The Delaware Supreme Court recently issued a 50-page written opinion in Murfey, et al. v. WHC Ventures, LLC, et al., Del. Supr., No 294, 2019 (July 13, 2020), granting the limited partners’ demand for the K-1 tax returns issued to other limited partners, and overturning the Delaware Court of Chancery’s denial of such a request.  This decision is an important read for any litigant making a demand for books and records when those rights are governed by contract.

The limited partnership agreements of the Limited Partnerships provided that limited partners could inspect, upon a showing of a proper purpose, the following documents (among others):

  • the partnership tax returns, and
  • information related to the name, address, capital contributions, and partnership percentage of each limited partner.

Plaintiffs below, appellants, set forth two purposes in their demand letter: valuation of their limited partnership interests, and to investigate mismanagement and wrongdoing.  While the General Partner of the Limited Partnerships made various financials of such entities available for inspection, the General Partner would not make available K-1s issued to other limited partners to the Plaintiffs  The K-1s were the only documents that would reflect the ownership interests of other limited partners of the Limited Partnerships.  The General Partner argued, among other things, that the K-1s were not “necessary and essential” for the Plaintiffs to value their respective interests in the Limited Partnerships.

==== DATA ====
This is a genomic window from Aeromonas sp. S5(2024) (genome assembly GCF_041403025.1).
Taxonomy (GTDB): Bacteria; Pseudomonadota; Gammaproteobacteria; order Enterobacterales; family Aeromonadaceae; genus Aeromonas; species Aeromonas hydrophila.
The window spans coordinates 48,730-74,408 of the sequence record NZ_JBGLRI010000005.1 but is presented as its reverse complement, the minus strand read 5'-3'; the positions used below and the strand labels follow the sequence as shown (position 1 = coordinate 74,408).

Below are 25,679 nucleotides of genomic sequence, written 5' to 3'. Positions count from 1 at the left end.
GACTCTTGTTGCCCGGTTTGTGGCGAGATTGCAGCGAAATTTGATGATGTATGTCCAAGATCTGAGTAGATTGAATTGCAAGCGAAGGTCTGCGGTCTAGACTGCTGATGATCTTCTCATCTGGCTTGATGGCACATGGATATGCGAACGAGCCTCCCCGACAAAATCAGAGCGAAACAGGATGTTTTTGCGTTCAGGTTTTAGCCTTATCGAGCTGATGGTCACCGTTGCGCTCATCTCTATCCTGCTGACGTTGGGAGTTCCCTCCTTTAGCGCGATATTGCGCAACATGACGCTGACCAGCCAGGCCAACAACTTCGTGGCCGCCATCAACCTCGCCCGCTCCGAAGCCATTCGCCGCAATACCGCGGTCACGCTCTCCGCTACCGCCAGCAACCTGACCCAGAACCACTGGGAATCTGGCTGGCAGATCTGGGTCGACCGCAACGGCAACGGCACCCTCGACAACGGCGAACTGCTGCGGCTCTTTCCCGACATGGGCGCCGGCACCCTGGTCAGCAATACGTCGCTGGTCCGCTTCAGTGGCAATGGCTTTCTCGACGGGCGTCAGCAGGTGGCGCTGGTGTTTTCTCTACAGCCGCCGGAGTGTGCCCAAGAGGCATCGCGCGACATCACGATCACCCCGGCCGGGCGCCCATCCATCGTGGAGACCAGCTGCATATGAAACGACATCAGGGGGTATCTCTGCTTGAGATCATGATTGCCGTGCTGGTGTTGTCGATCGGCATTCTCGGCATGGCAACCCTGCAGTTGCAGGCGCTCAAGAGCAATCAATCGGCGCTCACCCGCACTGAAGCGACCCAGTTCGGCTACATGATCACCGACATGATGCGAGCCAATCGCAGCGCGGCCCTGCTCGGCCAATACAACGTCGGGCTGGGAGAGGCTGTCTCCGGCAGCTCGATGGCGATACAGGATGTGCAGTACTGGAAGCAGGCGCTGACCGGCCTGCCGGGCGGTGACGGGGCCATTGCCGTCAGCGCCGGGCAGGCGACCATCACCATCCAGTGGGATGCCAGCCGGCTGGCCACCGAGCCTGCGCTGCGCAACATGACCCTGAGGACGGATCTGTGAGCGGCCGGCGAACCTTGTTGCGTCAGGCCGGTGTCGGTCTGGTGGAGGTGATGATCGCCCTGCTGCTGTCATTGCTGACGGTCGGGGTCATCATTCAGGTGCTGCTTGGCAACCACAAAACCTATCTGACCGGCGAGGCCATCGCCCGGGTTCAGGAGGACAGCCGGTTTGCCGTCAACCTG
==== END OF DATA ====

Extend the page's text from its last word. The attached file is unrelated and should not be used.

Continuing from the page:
The Delaware Supreme Court rejected the General Partner’s argument that the requested documents needed to be “necessary and essential”, finding that the requested K-1s were within the scope of the limited partnership agreements.  That condition was not expressly conditioned by the partnership agreements.  Rather, such documents permitted the General Partner to argue that providing inspection of certain documents was not in the best interests of the Partnerships, but the General Partner did not make that argument.

The dissent took a different view, stating that language of the limiter partnership agreements at issue closely tracked Section 17-305 of the Delaware Revised Uniform Limited Partnership Act (“Section 17-305”), and because a “necessary and essential” standard is imposed in an analogous books and records statute, Section 220 of the Delaware General Corporation Law, a similar standard should be applied in this instance.

Interestingly, the written opinion does not address whether, under the plain terms of Section 17-305, a limited partner must demonstrate that the records specifically identified in that statute are “necessary and essential” to a stated purpose in the demand.  The High Court held that because appellants’ demand for inspection were governed by the partnership agreements at issue, it did not need to address that issue.

N.B. The author of this blog represented the Plaintiffs/Appellants in this matter.

Carl D. Neff is a partner with the law firm of Pierson Ferdinand LLP, and practices in Delaware. You can reach Carl at (302) 482-4244 or at